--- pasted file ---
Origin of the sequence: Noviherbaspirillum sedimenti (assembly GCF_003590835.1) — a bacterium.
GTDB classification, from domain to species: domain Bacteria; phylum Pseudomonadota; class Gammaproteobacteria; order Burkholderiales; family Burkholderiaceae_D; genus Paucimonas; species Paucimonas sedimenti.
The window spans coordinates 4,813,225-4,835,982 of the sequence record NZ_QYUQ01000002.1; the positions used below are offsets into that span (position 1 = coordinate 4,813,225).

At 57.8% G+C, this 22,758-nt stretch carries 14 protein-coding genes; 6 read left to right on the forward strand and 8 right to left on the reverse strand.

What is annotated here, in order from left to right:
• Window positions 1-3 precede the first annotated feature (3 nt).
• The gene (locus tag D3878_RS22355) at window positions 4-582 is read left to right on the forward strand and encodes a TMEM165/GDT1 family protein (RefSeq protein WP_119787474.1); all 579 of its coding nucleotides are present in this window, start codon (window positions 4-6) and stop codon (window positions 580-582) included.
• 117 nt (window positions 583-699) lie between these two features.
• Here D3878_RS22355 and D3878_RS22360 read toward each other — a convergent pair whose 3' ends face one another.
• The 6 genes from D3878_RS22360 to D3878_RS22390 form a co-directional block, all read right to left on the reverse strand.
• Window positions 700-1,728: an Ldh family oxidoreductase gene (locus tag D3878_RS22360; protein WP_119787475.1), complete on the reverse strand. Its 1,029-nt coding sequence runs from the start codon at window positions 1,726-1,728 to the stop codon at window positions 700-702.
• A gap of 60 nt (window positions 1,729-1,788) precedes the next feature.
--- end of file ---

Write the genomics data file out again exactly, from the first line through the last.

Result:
Origin of the sequence: Noviherbaspirillum sedimenti (assembly GCF_003590835.1) — a bacterium.
GTDB classification, from domain to species: domain Bacteria; phylum Pseudomonadota; class Gammaproteobacteria; order Burkholderiales; family Burkholderiaceae_D; genus Paucimonas; species Paucimonas sedimenti.
The window spans coordinates 4,813,225-4,835,982 of the sequence record NZ_QYUQ01000002.1; the positions used below are offsets into that span (position 1 = coordinate 4,813,225).

At 57.8% G+C, this 22,758-nt stretch carries 14 protein-coding genes; 6 read left to right on the forward strand and 8 right to left on the reverse strand.

What is annotated here, in order from left to right:
• Window positions 1-3 precede the first annotated feature (3 nt).
• The gene (locus tag D3878_RS22355) at window positions 4-582 is read left to right on the forward strand and encodes a TMEM165/GDT1 family protein (RefSeq protein WP_119787474.1); all 579 of its coding nucleotides are present in this window, start codon (window positions 4-6) and stop codon (window positions 580-582) included.
• 117 nt (window positions 583-699) lie between these two features.
• Here D3878_RS22355 and D3878_RS22360 read toward each other — a convergent pair whose 3' ends face one another.
• The 6 genes from D3878_RS22360 to D3878_RS22390 form a co-directional block, all read right to left on the reverse strand.
• Window positions 700-1,728: an Ldh family oxidoreductase gene (locus tag D3878_RS22360; protein WP_119787475.1), complete on the reverse strand. Its 1,029-nt coding sequence runs from the start codon at window positions 1,726-1,728 to the stop codon at window positions 700-702.
• A gap of 60 nt (window positions 1,729-1,788) precedes the next feature.